Sago Palm Toxicity
by John Strohmeyer, DVM
The Sago Palm (Cycas revoluta) is a sturdy, jagged leaved member of the Cycad family of plants. These plants have become increasingly more desired in recent years in landscaping around homes. They are primarily found in the sunny, warmer climates of the southern United States. However, in recent years, miniature or ornamental versions of Sago Palm have become increasingly popular as indoor plants. Many pet owners are unaware of the dangers these plants can cause to pets. The plants are very palatable. Sago and other cycad palms (Japanese cycad (Cycad revolute), Coontie plant (Zamia pumila), and Cardbord palm (Zamia furfuracea)) contain toxic compounds (cycasin) that can cause vomiting, diarrhea, weakness/lethargy, inappetence, abdominal pain, fluid accumulation in the abdomen, tremors, seizures, black tarry stool, jaundice (yellow skin/gum/eye discoloration), nose bleeds, bruising, and even liver failure and death in cats and dogs. The most toxic part of the plant is the seed, or nut, from the female. However, all parts of the plant are toxic whether male or female.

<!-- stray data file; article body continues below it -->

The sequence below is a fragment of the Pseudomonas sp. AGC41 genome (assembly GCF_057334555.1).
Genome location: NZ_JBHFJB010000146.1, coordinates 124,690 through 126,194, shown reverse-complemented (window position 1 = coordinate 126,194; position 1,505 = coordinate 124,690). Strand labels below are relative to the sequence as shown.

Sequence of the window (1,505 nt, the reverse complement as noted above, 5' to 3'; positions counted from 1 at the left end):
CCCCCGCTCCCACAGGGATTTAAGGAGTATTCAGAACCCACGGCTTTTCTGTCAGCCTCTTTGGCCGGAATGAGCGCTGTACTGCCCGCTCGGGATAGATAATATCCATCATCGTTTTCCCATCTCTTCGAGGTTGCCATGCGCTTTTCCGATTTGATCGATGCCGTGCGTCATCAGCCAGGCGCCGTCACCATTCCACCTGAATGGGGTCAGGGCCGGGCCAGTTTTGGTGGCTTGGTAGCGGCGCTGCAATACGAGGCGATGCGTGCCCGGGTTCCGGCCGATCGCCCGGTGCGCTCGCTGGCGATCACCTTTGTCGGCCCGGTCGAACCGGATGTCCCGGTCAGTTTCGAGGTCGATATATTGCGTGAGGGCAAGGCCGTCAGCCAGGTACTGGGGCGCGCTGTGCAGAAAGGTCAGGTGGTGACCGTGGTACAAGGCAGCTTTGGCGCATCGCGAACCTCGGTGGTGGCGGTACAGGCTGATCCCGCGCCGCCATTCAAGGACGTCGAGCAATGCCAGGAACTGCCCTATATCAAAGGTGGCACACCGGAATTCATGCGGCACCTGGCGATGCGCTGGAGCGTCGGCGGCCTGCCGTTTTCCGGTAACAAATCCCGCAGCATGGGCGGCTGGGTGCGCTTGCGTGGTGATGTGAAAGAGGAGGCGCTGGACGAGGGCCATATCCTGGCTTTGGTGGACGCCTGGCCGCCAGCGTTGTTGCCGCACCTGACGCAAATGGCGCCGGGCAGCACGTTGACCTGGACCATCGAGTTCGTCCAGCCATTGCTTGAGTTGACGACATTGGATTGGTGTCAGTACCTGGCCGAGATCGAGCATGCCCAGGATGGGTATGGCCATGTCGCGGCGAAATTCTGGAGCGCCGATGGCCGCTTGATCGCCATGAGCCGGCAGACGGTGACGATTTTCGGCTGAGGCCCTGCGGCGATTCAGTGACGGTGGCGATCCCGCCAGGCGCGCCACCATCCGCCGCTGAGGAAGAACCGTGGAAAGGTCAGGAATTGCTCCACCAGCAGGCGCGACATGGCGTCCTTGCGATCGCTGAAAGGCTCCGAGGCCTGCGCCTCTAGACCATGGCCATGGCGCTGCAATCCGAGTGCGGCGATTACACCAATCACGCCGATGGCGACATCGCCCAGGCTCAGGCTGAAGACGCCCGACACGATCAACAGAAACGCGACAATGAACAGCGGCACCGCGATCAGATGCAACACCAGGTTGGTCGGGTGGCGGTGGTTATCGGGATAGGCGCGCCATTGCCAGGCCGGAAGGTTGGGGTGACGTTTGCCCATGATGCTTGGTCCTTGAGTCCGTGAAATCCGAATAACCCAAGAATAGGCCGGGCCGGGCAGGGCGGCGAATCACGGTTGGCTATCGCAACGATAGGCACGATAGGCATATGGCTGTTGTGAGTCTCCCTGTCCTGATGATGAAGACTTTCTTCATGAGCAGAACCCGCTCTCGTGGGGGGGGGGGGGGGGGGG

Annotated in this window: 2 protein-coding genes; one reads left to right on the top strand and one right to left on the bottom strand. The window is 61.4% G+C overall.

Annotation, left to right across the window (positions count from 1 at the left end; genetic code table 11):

Ingestion results in acute gastrointestinal signs (drooling, inappetence, vomiting, diarrhea) within 15 minutes to several hours after ingestion. Neurological signs (weakness, ataxia, seizures, tremors, coma, paralysis) and severe liver toxicity (even failure) can be seen within 2-3 days after ingestion. According to the ASPCA Animal Poison Control Center, mortality rates can range from 32%-50% depending on severity of toxicity. If you suspect your dog or cat ate sago palm, call your veterinarian or Pet Poison Helpline immediately for life-saving treatment recommendations. The only sure way to prevent Sago Palm poisoning is to keep pets away from the plant altogether. This may mean eliminating Sago Palms from the house and outside environment.